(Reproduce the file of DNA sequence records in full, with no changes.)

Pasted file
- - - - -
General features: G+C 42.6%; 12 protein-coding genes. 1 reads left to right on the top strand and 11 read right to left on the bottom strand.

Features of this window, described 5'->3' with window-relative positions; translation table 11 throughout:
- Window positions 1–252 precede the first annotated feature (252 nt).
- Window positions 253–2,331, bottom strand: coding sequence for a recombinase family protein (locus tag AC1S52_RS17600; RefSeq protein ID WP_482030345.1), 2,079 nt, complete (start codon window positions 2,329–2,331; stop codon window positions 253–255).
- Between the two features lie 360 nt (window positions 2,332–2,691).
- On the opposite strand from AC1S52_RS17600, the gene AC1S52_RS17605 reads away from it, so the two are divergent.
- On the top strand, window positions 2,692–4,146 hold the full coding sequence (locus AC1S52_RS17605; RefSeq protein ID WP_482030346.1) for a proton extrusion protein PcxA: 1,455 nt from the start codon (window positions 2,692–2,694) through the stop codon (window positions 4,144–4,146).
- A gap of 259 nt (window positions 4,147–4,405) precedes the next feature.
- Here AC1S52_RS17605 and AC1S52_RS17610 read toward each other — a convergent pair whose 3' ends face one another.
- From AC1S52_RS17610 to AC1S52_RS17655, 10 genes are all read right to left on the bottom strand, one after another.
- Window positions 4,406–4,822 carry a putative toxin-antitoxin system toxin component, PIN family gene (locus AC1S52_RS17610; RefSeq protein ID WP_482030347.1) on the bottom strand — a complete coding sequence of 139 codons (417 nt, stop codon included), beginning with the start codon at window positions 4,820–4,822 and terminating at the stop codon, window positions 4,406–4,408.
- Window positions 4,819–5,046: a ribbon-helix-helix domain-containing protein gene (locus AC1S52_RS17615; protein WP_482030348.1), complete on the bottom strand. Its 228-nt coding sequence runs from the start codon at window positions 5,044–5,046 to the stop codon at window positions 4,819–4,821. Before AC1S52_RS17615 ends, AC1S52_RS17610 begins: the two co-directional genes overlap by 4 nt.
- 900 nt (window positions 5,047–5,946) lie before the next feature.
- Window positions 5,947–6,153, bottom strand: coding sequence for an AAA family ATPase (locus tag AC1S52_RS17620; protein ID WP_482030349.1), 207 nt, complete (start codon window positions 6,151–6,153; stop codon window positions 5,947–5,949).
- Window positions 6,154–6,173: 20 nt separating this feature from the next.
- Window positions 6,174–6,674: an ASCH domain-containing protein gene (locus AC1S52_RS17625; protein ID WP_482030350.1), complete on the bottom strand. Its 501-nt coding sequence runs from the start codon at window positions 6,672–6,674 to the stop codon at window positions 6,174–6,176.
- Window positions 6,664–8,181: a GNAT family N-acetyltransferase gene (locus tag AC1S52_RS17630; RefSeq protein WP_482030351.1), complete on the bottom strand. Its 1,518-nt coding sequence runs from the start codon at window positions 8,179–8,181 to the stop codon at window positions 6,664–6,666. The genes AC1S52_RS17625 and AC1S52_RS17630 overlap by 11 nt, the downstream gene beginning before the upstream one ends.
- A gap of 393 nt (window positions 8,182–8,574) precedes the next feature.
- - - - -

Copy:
General features: G+C 42.6%; 12 protein-coding genes. 1 reads left to right on the top strand and 11 read right to left on the bottom strand.

Features of this window, described 5'->3' with window-relative positions; translation table 11 throughout:
- Window positions 1–252 precede the first annotated feature (252 nt).
- Window positions 253–2,331, bottom strand: coding sequence for a recombinase family protein (locus tag AC1S52_RS17600; RefSeq protein ID WP_482030345.1), 2,079 nt, complete (start codon window positions 2,329–2,331; stop codon window positions 253–255).
- Between the two features lie 360 nt (window positions 2,332–2,691).
- On the opposite strand from AC1S52_RS17600, the gene AC1S52_RS17605 reads away from it, so the two are divergent.
- On the top strand, window positions 2,692–4,146 hold the full coding sequence (locus AC1S52_RS17605; RefSeq protein ID WP_482030346.1) for a proton extrusion protein PcxA: 1,455 nt from the start codon (window positions 2,692–2,694) through the stop codon (window positions 4,144–4,146).
- A gap of 259 nt (window positions 4,147–4,405) precedes the next feature.
- Here AC1S52_RS17605 and AC1S52_RS17610 read toward each other — a convergent pair whose 3' ends face one another.
- From AC1S52_RS17610 to AC1S52_RS17655, 10 genes are all read right to left on the bottom strand, one after another.
- Window positions 4,406–4,822 carry a putative toxin-antitoxin system toxin component, PIN family gene (locus AC1S52_RS17610; RefSeq protein ID WP_482030347.1) on the bottom strand — a complete coding sequence of 139 codons (417 nt, stop codon included), beginning with the start codon at window positions 4,820–4,822 and terminating at the stop codon, window positions 4,406–4,408.
- Window positions 4,819–5,046: a ribbon-helix-helix domain-containing protein gene (locus AC1S52_RS17615; protein WP_482030348.1), complete on the bottom strand. Its 228-nt coding sequence runs from the start codon at window positions 5,044–5,046 to the stop codon at window positions 4,819–4,821. Before AC1S52_RS17615 ends, AC1S52_RS17610 begins: the two co-directional genes overlap by 4 nt.
- 900 nt (window positions 5,047–5,946) lie before the next feature.
- Window positions 5,947–6,153, bottom strand: coding sequence for an AAA family ATPase (locus tag AC1S52_RS17620; protein ID WP_482030349.1), 207 nt, complete (start codon window positions 6,151–6,153; stop codon window positions 5,947–5,949).
- Window positions 6,154–6,173: 20 nt separating this feature from the next.
- Window positions 6,174–6,674: an ASCH domain-containing protein gene (locus AC1S52_RS17625; protein ID WP_482030350.1), complete on the bottom strand. Its 501-nt coding sequence runs from the start codon at window positions 6,672–6,674 to the stop codon at window positions 6,174–6,176.
- Window positions 6,664–8,181: a GNAT family N-acetyltransferase gene (locus tag AC1S52_RS17630; RefSeq protein WP_482030351.1), complete on the bottom strand. Its 1,518-nt coding sequence runs from the start codon at window positions 8,179–8,181 to the stop codon at window positions 6,664–6,666. The genes AC1S52_RS17625 and AC1S52_RS17630 overlap by 11 nt, the downstream gene beginning before the upstream one ends.
- A gap of 393 nt (window positions 8,182–8,574) precedes the next feature.